A Bronx judge has dismissed a lawsuit accusing the New York City Department of Education of failing to supervise a teacher who sexually assaulted a student who became pregnant, finding the school was not liable for the teacher’s conduct because it took place off campus in the summer.

Acting Supreme Court Justice Mitchell Danziger ruled last Wednesday in Doe v. Department of Education, 350325/10, that the education department is entitled to summary judgment because it had no duty to supervise a student outside school grounds after hours, and because it did not have notice that the teacher had any propensity toward sexual misconduct.

The teacher, Bill Agosto, worked in Discovery High School in the Bronx, where he was a track coach. In 2008, the student began running track. She later testified that she and Agosto “developed feelings for each other.” The following summer, she and Agosto had sex in a motel room multiple times. In September 2009, the student told her mother that she was pregnant.

The student and her mother sued the DOE, alleging that it school was responsible because it failed to supervise Agosto, hired him despite knowing he was predatory and failed to protect the girl from him.

Danziger, however, ruled that the suit rested on a “fundamental misunderstanding” of schools’ responsibility to supervise their students.

Schools, he wrote, are responsible for their students during school hours when students are on school grounds, because they are stepping into the role of students’ parents. He noted that schools’ responsibility may extend beyond that—for example, to supervising students competing in athletic events after school.

“However, schools are not insurers of safety and cannot reasonably be expected to continuously supervise and control all movements and activities of the students in their charge,” he wrote.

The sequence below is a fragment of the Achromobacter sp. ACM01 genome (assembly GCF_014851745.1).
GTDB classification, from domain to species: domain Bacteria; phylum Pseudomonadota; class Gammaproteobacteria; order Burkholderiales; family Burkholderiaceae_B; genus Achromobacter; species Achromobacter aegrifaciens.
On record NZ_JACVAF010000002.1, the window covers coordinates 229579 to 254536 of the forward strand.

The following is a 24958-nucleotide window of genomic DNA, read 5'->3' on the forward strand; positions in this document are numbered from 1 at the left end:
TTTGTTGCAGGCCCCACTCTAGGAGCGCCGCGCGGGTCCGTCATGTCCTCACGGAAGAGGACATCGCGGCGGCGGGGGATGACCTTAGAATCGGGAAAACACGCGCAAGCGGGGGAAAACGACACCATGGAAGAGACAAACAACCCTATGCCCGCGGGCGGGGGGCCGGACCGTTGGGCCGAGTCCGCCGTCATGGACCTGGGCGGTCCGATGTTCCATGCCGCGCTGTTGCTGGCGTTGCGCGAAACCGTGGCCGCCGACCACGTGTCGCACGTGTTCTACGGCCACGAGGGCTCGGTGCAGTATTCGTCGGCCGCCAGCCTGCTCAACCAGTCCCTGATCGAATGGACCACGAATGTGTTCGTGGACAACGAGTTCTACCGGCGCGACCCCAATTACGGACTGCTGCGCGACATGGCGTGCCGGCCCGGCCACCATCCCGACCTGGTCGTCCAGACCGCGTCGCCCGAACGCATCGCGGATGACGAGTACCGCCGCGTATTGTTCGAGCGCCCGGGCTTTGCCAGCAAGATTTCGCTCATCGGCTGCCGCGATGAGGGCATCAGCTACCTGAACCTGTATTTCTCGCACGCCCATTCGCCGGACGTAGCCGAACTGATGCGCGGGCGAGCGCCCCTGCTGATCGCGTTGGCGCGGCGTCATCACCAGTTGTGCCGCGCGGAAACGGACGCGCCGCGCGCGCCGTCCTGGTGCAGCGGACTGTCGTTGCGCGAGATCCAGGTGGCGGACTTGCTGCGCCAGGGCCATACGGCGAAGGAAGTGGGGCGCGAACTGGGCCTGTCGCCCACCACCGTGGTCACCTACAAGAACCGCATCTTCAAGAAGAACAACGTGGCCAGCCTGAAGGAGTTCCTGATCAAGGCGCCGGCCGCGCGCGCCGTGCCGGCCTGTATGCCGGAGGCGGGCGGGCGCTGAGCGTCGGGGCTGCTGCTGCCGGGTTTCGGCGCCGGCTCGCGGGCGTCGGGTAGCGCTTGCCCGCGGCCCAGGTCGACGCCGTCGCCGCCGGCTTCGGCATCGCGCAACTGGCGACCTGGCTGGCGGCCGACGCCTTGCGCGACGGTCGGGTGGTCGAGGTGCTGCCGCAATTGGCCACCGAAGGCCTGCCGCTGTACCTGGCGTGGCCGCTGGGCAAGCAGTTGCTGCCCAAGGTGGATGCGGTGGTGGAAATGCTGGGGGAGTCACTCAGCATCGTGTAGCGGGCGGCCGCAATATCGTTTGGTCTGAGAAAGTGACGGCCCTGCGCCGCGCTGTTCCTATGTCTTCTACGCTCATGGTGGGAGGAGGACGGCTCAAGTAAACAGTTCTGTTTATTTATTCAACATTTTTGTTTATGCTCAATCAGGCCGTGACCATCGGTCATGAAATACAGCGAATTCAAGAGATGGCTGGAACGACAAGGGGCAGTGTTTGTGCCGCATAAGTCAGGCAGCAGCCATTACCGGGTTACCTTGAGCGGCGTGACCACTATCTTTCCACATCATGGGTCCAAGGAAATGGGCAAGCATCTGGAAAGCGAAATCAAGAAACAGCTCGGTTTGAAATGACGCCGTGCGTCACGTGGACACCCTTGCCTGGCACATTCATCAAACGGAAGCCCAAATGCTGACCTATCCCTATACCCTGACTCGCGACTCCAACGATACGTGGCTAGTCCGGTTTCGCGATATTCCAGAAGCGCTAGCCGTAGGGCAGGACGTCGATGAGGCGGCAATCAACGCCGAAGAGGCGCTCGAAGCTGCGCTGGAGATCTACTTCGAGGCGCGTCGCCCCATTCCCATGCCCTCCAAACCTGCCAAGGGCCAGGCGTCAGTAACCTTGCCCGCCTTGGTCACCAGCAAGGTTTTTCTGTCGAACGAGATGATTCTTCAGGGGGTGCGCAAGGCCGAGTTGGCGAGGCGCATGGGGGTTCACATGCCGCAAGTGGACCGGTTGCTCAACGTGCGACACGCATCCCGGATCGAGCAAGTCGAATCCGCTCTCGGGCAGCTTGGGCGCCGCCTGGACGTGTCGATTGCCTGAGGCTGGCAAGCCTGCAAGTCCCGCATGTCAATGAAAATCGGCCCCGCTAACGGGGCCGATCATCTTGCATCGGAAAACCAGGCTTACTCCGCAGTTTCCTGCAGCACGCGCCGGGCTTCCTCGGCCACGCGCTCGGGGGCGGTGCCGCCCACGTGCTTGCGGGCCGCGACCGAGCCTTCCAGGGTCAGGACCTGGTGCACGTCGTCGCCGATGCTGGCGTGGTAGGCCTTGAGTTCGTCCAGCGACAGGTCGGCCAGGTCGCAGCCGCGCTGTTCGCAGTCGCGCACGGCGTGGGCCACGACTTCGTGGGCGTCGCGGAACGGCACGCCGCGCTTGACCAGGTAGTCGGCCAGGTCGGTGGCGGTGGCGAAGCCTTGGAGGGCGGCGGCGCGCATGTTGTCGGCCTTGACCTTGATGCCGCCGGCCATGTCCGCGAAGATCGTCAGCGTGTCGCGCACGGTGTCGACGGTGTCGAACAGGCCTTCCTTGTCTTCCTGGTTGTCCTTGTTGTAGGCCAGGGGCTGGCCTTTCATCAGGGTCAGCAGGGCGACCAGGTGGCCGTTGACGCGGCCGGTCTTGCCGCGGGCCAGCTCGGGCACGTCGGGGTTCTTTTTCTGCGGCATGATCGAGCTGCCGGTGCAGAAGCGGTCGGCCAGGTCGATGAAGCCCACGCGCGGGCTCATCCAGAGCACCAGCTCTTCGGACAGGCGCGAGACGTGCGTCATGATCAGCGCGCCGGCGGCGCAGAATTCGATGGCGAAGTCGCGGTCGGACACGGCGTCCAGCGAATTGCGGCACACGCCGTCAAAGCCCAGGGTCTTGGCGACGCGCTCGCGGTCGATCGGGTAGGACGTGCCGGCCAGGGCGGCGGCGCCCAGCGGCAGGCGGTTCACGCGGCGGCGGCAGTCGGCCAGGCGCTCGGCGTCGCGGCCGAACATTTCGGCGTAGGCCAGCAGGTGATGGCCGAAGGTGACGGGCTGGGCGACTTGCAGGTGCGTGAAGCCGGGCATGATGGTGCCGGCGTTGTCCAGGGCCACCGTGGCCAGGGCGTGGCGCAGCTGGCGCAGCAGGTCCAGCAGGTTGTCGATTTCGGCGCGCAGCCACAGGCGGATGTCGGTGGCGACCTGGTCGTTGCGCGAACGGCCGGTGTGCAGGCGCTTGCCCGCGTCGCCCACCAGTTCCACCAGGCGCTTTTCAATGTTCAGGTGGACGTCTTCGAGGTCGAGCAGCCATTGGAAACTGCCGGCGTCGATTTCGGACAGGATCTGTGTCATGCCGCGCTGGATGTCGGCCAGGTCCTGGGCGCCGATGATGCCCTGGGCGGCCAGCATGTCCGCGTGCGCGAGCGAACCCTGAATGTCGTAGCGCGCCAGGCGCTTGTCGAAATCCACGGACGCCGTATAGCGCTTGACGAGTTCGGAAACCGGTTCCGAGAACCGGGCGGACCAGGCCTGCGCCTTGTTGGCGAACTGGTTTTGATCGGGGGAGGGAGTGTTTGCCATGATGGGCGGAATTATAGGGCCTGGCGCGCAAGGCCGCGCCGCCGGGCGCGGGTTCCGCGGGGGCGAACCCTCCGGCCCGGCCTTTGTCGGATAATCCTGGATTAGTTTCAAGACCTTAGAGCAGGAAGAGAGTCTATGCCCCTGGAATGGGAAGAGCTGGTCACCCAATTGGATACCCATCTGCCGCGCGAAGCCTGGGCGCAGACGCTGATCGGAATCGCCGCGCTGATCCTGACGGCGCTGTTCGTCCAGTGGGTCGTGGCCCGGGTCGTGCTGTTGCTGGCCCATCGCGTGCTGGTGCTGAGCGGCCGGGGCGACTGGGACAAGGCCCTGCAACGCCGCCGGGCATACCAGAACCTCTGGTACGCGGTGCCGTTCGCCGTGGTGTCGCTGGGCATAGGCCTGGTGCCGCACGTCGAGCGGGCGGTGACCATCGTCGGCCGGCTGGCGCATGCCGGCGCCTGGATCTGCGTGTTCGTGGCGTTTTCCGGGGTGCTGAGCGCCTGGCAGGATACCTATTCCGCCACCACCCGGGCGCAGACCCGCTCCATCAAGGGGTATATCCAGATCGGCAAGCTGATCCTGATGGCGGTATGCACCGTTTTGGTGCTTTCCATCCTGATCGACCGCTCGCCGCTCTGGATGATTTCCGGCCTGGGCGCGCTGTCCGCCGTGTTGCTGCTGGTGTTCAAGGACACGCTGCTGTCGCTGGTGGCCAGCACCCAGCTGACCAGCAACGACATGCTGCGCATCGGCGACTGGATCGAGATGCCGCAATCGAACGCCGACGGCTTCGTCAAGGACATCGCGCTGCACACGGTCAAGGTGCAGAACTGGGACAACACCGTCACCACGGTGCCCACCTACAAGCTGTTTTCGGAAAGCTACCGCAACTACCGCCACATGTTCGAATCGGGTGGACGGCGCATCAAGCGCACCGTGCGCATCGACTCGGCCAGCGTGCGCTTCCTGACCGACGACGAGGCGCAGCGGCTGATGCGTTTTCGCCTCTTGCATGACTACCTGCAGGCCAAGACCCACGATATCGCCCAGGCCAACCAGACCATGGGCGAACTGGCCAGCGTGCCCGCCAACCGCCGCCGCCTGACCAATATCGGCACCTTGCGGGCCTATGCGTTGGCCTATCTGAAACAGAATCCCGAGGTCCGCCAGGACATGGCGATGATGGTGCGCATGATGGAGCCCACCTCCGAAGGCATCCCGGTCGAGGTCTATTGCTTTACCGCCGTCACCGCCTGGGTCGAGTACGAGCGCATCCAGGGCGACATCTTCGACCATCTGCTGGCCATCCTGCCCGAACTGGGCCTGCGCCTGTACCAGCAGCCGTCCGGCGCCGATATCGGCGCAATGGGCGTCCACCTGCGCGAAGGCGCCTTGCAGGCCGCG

In the case of the student and Agosto, the judge said, the sexual assault happened when the school could not be responsible for supervising the student.

Danziger said that the plaintiffs still could have a claim if the school had hired Agosto despite knowing he had a propensity for sexual misconduct. Without evidence of such knowledge, however, there could be no liability, he wrote.

“This of course, makes perfect sense insofar as it is beyond cavil that school personnel cannot reasonably be expected to guard against conduct, the likes of which, they were unaware and, therefore, likely to recur,” the judge wrote.

Danziger said that the school could be liable for Agosto’s conduct while he was acting in his capacity as track coach—for example, while driving the track team to and from competitions.

“Certainly, under such circumstances Agosto’s duty, and thus the DOE’s duty to provide adequate supervision did not cease merely because the students were no longer on school grounds,” he said. “Nevertheless, here, DOE establishes the absence of liability because all the tortious conduct born out by the evidence occurred during [the student's] summer vacation, at which time the DOE owed no duty of care to her, let alone any obligation to adequately supervise her.”

Danziger rejected an affidavit submitted by the student saying that she and Agosto first had sex before the end of the school year in 2009 as “self-serving,” because it contradicted her earlier deposition testimony.

“We believe the court reached the correct legal decision,” said a spokeswoman for the city law department, which represented the DOE.

Assistant Corporation Counsel Joseph Sauer appeared for the city.

The plaintiffs were represented by Walter Benson of The Lynn Law Firm, who could not be reached for comment.